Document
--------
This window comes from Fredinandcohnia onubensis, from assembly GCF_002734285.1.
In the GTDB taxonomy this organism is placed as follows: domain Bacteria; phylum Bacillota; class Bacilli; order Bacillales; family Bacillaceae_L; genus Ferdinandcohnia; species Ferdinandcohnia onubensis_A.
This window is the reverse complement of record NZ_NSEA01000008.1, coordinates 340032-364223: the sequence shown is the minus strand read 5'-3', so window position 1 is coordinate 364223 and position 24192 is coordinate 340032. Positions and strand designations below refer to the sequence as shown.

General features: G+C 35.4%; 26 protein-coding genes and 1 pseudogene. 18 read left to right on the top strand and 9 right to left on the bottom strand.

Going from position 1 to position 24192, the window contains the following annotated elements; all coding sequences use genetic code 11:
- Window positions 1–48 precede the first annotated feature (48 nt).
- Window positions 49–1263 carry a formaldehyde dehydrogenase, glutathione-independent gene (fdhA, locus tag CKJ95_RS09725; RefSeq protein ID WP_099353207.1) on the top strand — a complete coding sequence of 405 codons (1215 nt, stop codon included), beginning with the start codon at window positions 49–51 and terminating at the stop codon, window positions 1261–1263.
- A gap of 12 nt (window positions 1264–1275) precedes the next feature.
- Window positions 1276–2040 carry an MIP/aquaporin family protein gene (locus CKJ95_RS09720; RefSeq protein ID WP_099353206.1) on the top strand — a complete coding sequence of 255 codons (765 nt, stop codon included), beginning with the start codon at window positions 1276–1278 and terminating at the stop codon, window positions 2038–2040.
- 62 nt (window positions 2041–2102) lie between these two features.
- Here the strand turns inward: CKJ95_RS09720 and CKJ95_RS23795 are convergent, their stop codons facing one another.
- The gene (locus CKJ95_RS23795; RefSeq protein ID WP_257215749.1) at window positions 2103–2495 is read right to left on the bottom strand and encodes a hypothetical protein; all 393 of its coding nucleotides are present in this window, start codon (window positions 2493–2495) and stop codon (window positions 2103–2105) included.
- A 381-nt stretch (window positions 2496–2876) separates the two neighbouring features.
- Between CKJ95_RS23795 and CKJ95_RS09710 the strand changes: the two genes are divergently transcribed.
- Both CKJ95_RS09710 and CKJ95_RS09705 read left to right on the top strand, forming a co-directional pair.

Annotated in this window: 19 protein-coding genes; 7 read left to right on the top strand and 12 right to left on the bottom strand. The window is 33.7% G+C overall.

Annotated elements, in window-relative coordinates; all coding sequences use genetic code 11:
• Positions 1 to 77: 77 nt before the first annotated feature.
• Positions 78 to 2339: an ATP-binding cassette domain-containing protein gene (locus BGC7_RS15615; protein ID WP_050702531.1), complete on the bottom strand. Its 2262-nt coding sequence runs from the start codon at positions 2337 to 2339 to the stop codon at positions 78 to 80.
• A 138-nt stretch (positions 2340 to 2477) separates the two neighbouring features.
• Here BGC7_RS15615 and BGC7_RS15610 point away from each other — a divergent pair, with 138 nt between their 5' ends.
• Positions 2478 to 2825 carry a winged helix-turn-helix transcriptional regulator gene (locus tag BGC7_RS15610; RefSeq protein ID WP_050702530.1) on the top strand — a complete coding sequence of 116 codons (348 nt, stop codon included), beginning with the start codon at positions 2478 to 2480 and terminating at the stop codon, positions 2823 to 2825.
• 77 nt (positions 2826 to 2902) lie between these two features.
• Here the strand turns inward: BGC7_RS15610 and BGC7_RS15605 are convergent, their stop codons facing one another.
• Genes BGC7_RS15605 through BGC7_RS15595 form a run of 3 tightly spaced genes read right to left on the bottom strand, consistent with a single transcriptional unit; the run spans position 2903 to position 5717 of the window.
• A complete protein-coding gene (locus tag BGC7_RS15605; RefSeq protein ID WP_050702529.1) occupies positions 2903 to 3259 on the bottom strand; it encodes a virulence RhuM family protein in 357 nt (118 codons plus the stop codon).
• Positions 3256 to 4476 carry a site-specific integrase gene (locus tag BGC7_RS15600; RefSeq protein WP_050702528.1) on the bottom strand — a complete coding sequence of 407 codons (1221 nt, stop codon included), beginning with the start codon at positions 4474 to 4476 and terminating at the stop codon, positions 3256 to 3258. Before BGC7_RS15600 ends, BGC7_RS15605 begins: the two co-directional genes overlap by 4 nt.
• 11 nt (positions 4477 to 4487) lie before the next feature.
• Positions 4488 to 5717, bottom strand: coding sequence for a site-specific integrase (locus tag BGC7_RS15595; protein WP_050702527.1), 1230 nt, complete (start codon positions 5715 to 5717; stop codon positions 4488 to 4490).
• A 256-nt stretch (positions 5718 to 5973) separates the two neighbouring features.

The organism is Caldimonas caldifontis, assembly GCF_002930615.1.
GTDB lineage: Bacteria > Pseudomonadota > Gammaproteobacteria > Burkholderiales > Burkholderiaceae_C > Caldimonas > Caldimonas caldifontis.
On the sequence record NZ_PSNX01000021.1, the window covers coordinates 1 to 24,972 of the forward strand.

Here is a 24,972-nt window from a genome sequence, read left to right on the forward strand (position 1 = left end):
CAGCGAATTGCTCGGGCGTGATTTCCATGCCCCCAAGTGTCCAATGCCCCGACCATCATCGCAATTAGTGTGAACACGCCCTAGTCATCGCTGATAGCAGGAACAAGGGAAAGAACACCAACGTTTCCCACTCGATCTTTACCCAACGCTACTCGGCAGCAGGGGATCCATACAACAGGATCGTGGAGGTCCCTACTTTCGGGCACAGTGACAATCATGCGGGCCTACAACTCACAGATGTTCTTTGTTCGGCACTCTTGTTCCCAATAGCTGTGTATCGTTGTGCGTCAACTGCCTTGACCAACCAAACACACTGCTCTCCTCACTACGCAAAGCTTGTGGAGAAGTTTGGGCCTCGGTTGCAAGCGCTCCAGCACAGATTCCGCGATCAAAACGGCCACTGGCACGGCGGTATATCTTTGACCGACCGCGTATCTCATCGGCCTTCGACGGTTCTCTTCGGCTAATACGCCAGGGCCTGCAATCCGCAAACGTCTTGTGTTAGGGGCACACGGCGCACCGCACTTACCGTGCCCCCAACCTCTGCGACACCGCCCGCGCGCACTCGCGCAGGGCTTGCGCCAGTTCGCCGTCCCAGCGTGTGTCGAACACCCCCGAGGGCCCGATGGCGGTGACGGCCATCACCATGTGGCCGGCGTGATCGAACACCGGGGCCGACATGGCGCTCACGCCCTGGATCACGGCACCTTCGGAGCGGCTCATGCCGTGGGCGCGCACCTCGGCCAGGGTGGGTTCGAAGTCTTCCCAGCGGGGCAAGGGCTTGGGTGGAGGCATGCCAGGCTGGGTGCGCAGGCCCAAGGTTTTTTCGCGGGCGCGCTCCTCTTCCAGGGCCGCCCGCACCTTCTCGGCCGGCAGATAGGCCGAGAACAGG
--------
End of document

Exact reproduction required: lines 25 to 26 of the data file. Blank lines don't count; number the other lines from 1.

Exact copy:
• Genes BGC7_RS15605 through BGC7_RS15595 form a run of 3 tightly spaced genes read right to left on the bottom strand, consistent with a single transcriptional unit; the run spans position 2903 to position 5717 of the window.
• A complete protein-coding gene (locus tag BGC7_RS15605; RefSeq protein ID WP_050702529.1) occupies positions 2903 to 3259 on the bottom strand; it encodes a virulence RhuM family protein in 357 nt (118 codons plus the stop codon).